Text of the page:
Weak homoclinic solutions of anisotropic difference equation with variable exponents
© Guiro et al.; licensee Springer 2012
Received: 22 May 2012
Accepted: 9 August 2012
Published: 5 September 2012
In this paper, we prove the existence of homoclinic solutions for a family of anisotropic difference equations. The proof of the main result is based on a minimization method and a discrete Hölder type inequality.
MSC:47A75, 35B38, 35P30, 34L05, 34L30.
Keywordsdifference equations homoclinic solutions discrete Hölder type inequality
where is the forward difference operator.
The problem (1.1) is a class of partial difference equations which usually describe the evolution of certain phenomena over the course of time. Elementary but relevant examples of partial difference equations are concerned with heat diffusion, heat control, temperature distribution, population growth, cellular neural networks, etc. (see [1–5]). Our interest for problems of the type (1.1) is motivated by major applications of differential and difference operators to various applied fields such as electrorheological (smart) fluids, space technology, robotics, image processing, etc. On the other hand, they are strongly motivated by their applicability to mathematical physics and biology.
The goal of the present paper is to establish the existence of homoclinic solutions for the problem (1.1). In the theory of differential equations, a trajectory , which is asymptotic to a constant as , is called a doubly asymptotic or homoclinic orbit. The notion of a homoclinic orbit was introduced by Poincaré  for continuous Hamiltonian systems. Since we are seeking for solutions u of the problem (1.1) satisfying , then according to the notion of a homoclinic orbit by Poincaré , we are interested in finding homoclinic solutions for the problem (1.1). We remember that boundary value problems involving difference operators with constant exponents have been intensively studied in the last decade (see [7–13] for details). The existence of homoclinic solutions where studied in particular by the authors in . The variable exponent cases were studied by some authors in [14–17] and the references therein. Other very recent applications of variable exponent equations are presented in [18–20]. The study of such kind of problems can be placed at the interface of certain mathematical fields such as nonlinear differential equations and numerical analysis.
for each .
In this paper, we use the minimization technique to get the existence of homoclinic solutions of (1.1).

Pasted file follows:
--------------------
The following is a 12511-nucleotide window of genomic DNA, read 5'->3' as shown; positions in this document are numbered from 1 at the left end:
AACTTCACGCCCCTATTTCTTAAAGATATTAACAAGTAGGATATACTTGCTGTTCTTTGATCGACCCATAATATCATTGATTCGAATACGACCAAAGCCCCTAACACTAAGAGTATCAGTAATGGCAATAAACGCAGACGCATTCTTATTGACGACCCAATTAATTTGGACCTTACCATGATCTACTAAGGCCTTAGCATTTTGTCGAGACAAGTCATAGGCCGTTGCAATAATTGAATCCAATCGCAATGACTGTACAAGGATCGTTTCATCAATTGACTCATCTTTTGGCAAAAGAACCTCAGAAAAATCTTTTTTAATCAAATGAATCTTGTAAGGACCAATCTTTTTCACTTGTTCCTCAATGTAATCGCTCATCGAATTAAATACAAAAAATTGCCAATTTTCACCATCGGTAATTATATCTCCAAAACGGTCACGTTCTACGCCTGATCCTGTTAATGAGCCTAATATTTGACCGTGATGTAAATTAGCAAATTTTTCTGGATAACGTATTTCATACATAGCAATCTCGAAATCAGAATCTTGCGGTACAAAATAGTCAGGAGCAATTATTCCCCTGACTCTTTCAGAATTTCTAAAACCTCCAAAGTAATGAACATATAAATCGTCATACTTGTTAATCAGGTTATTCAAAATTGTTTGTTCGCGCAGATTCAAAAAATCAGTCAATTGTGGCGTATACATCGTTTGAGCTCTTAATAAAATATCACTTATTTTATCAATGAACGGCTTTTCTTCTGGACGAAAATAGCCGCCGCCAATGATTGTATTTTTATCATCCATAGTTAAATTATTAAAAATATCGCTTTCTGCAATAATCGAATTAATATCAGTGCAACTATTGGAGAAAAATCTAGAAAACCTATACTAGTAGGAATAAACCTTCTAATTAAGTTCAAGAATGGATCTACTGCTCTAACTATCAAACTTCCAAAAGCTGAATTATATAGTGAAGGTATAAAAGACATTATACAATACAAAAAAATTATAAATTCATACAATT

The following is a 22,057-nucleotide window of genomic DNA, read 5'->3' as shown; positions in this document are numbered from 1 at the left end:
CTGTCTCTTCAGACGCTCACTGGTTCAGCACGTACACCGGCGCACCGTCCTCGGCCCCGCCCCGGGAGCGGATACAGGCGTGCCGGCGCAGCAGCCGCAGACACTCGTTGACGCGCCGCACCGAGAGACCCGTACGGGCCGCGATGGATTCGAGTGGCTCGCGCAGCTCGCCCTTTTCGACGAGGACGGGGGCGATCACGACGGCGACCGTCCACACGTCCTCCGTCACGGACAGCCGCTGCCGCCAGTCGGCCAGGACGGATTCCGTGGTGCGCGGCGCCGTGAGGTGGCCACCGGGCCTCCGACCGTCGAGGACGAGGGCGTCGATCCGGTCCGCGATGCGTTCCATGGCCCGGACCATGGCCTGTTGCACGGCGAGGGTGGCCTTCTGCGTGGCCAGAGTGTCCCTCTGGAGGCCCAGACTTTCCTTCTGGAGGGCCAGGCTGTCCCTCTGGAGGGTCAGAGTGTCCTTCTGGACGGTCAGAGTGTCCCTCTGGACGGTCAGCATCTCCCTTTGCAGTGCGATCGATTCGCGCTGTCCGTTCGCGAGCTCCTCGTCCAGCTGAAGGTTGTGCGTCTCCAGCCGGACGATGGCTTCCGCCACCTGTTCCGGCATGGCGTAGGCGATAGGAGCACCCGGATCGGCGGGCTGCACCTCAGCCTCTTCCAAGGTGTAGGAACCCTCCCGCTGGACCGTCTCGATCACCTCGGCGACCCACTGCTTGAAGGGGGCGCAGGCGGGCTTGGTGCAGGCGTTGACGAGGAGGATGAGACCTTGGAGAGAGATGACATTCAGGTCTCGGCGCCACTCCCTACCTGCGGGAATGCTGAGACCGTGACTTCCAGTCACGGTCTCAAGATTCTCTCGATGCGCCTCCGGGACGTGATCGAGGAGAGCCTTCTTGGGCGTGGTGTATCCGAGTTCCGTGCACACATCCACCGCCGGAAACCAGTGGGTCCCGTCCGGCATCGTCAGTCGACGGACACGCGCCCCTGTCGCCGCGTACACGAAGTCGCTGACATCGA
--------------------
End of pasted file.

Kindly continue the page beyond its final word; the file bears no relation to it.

The paper is organized as follows. In Section 2, we define the functional spaces and prove some of their useful properties, and finally, in Section 3, we prove the existence of homoclinic solutions of (1.1).
2 Auxiliary results
is a norm on the space .
is necessarily a finite set and for any since .
- (b)For , if , we have
For every fixed , is a continuous convex even function in λ, and it increases strictly when .
- (b)For , if , we have
We also have .
- (c)For every fixed and , we have
This proves that is convex.
Thus, for every fixed , increases strictly when .
Therefore, we have the continuity of . □
Proposition 2.2 Let , then if and only if .
Proof Let us denote .
Case 1: . Then, there exists a sequence such that .
Therefore, as for all and is continuous with respect to λ, then we get .
then there exists such that , which is a contradiction.
Case 2: . Then, and . Let be a sequence such that .
Proof (1) .
Case 1. is proven using Proposition 2.2.
which is a contradiction. Therefore, .
. The proof is similar to that for the Case 2.
So as .
So as . □
Proposition 2.4 Let , then .
Therefore, by mimicking the proof of Proposition 2.2, we deduce that .
Case 2. . As in the first case, we get . □
Proof The proof is similar to the proof of Proposition 2.3. □
Theorem 2.1 (Discrete Hölder type inequality)
Proof Let and be such that .
Case 1. or , then the result is true.
Therefore, . □
3 Existence of weak homoclinic solutions
In this section, we investigate the existence of weak homoclinic solutions of (1.1).
for any .
Note that weak solutions are usual solutions of the problem (1.1). It can be seen by taking the test elements with 1 on (k th) place.
The main result of this work is the following.
Theorem 3.1 Assume that (2.1)-(2.5) hold. Then, there exists at least one weak homoclinic solution of (1.1).
We first present some basic properties of J.
for all .
Therefore, J is well defined. Clearly, I, L and Λ are in .
Let us denote .
Lemma 3.1 The functional I is weakly lower semi-continuous.
for all with .
Hence, we conclude that I is weakly lower semi-continuous. □
Proposition 3.2 The functional J is bounded from below, coercive and weakly lower semi-continuous.
Thus J is bounded below. □
We can now give the proof of Theorem 3.1.
Proof of Theorem 3.1 By Proposition 3.2, J has a minimizer which is a weak homoclinic solution of (1.1) □
This work was done within the framework of the visit of the authors at the Abdus Salam International Centre for Theoretical Physics (ICTP), Trieste, Italy. The authors thank the mathematics section of ICTP for their hospitality and for financial support and all facilities.
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